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A Close Call

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Two minutes later, they were down in Edward’s study, with a glass of brandy each, and Alfred searching the desk and the shelves for some sustenance as Charlotte hadn’t eaten all day.

‘I could have sworn he had some… Ah!’ Alfred chuckled in satisfaction as he found a glass jar of shortbread biscuits in a cupboard above the mantelpiece. He joined her in the armchairs by the fire and insisted she eat one. And another.

‘Care for one?’ he asked, holding out a silver case of cheroots, evidently another lucky discovery after rummaging in Edward’s desk.

She knew she shouldn’t have but she took one. He lit hers up and then his own. She was glad that Lord Alfred was not one to judge her for being a woman who smoked. But then he seemed an old hand at knowing the habits of people who were not playing by the usual rules.

‘This is the part where you tell me about her. Tell me… tell me how you met,’ he said, with a little smile for encouragement.

She took a hearty sip from her drink for Dutch courage – she couldn’t believe she was going to tell this to Lord Alfred of all people and if she was going to do this, she would need it. She hesitated still, remembering that night, warmth filling her heart at once, despite the pain.

‘I saw her dancing,’ she began, encouraged by Alfred’s cautiously delighted expression. ‘It was at the beginning of this past season. I remember Mama insisted that I wear a hideous brooch on my collar showing the image of a swan. Since then I’ve accidentally lost it.’

‘Accidentally.’

‘She insisted it would draw attention to my neck,’ she said rather cynically, taking another biscuit. ‘I had been perfectly happy in Scotland… but of course I am nothing more than goods to sell, preferably to the highest bidder, regardless of whether I disliked them or not, as far as my parents are concerned but I need not tell you about that.’

‘No, in fact, you sound exactly like Edward.’

‘Hm,’ she took another generous gulp of her brandy, enjoying the burning sensation down her throat. ‘I dreaded the endless show of balls and dinners and walks and concerts and all of it. Every night as Mama would list the eligible bachelors I was advised to dance with I was wishing for an awful pimple in the middle of my nose that would ward them off. I detested the idea that by the end of the summer I might be engaged to some horrid oaf with a hideous moustache and big hairy hands and the dullest personality and that I would have to eventually be a wife…’

She took a long drag of the cheroot, soothing her nerves.

‘But I completely forgot about that when I entered the ballroom and I spotted her. It was as if a draft connived to bend the light of the chandeliers and she seemed to sparkle more brilliantly than anyone else in the room. Her grace and elegance as she moved and the joy she clearly derived from the dance… I could gladly stand there watching her for the rest of my life. But I crumbled as soon as she looked at me, desperate for an escape.’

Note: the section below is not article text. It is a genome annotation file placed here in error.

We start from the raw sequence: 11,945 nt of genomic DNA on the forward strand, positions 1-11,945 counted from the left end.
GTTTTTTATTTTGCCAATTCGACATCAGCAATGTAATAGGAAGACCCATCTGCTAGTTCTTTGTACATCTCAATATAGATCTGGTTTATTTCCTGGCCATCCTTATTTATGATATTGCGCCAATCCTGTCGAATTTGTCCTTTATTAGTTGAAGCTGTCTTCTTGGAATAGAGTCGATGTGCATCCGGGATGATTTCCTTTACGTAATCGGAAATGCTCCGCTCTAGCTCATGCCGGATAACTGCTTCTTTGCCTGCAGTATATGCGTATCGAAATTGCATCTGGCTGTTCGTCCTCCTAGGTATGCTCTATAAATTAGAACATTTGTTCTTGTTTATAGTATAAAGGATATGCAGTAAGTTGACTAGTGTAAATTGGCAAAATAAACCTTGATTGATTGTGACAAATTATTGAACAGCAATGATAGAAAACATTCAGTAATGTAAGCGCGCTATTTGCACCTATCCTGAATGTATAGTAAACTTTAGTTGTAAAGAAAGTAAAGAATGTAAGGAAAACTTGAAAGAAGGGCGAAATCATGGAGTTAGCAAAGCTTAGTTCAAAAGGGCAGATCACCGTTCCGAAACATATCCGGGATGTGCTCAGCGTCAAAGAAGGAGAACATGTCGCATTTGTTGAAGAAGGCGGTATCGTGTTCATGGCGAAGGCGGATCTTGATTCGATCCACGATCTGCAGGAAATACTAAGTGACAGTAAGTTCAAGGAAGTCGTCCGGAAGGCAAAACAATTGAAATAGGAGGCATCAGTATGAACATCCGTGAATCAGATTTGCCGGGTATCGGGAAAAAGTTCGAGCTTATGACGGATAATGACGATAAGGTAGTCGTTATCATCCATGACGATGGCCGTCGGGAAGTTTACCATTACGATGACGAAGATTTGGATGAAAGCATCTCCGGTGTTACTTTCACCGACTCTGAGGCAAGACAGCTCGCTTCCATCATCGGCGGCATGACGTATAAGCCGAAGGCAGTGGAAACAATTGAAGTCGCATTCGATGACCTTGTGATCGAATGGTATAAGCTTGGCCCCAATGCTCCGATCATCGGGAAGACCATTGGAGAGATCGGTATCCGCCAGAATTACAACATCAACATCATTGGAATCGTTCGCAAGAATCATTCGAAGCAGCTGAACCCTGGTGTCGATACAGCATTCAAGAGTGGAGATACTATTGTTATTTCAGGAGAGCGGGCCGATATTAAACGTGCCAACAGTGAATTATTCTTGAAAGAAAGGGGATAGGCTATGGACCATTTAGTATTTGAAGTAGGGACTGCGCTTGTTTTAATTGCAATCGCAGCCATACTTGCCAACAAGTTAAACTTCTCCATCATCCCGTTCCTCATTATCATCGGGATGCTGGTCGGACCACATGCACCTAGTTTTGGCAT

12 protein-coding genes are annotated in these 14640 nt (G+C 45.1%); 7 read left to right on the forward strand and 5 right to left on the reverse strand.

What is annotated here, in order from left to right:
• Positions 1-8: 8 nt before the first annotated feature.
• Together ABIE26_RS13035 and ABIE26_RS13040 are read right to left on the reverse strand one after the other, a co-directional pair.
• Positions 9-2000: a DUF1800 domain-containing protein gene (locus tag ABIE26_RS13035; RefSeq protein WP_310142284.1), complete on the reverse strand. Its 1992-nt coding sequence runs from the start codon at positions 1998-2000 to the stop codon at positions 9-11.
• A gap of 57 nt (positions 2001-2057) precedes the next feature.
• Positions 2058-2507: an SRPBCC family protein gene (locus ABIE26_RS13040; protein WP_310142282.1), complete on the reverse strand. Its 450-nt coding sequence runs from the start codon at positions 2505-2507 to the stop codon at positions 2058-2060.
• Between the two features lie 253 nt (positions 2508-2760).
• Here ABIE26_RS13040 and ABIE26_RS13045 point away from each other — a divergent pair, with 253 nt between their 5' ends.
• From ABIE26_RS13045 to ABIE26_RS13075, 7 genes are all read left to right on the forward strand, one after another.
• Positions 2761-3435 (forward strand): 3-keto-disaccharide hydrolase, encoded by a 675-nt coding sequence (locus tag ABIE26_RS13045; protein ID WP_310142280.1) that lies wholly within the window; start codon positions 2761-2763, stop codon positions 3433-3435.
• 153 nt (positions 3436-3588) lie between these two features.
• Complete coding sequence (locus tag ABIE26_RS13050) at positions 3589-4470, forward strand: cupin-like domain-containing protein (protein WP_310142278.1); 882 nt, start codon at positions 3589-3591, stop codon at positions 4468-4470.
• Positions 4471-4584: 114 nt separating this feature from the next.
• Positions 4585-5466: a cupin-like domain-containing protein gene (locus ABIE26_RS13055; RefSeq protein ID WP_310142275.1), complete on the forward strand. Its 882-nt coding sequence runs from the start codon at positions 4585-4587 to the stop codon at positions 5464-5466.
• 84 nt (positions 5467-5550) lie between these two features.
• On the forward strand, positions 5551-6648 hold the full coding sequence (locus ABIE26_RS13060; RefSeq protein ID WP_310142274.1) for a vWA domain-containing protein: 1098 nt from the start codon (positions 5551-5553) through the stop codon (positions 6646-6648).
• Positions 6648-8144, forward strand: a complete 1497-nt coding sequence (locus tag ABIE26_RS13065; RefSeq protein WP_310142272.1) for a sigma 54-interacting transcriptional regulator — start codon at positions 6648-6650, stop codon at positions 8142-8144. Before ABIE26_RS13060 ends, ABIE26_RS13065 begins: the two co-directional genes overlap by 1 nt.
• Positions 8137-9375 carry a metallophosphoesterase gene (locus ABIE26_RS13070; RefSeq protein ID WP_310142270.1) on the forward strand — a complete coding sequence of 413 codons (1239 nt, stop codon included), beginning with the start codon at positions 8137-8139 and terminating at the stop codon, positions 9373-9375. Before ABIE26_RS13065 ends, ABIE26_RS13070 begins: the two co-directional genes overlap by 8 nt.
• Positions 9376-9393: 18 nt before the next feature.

She drank more brandy and smoked more of Edward’s cheroot. He would notice some were missing in the morning but she did not care a fig about that at the moment. Now that she started, all she could think about was Agnes.

‘I did not clap eyes on her for some weeks after that. I didn’t even know her name! It was as if I felt that she would be significant and therefore potentially dangerous to me. But as luck should have it, even though I was as aloof and quiet as I could be at any event, I scored an invitation to the Duke of Fife’s birthday party and there she was again. Tommy’s sister. This time, we talked. It was strange, I felt as if she saw right through me, right down to my soul, even though I hardly said anything and even that little was about the weather or some such inconsequential nonsense.’

She let out a long sigh before continuing.

‘Tommy, the Duke, he was not short on stories from our youth – Edward would tell you, too, we used to play together as children. I thought it strange that I could remember him but not his sister, who was so enchanting and perfect. Apparently she was often sick as a child. Nothing serious, but she would miss out on those trips because she was deemed too fragile to travel. Except once. She did come to our house, or so I was told. When I wasn’t there because I was at our grandmama Winifred’s house for dancing lessons. By that time we were about fifteen… and… as she later revealed to me, she was so excited to be somewhere else than her home, after so much confinement, that she liked to explore. This game of hide-and-seek became such a habit of hers that to this day it raises not one eyebrow if she goes missing for an hour or two. After all, she was desperate to see something else than her own home once in a while and no one could blame her. They let her play. So on that visit, she went exploring in our house, too. She explored my room in my absence, and found some sketches of mine in a hidden drawer of my desk.’

‘Let me guess,’ Alfred said, a smile dancing on his lips. ‘They were not exactly miniatures of the Virgin Mary.’

‘Not exactly, no…’ Charlotte admitted. She couldn’t believe she was telling someone about this.

‘You don’t have to tell me if you don’t want to.’

‘Why, and miss out on a chance to shock you? I cannot possibly pass up on that!’ she joked and stopped to smoke. ‘I had seen some villagers bathe in the river while walking our dog one day. I had accidentally let go of the leash and had to chase after it and… Well, there they were. Women from the village, bathing, washing their clothes, playing in the water…’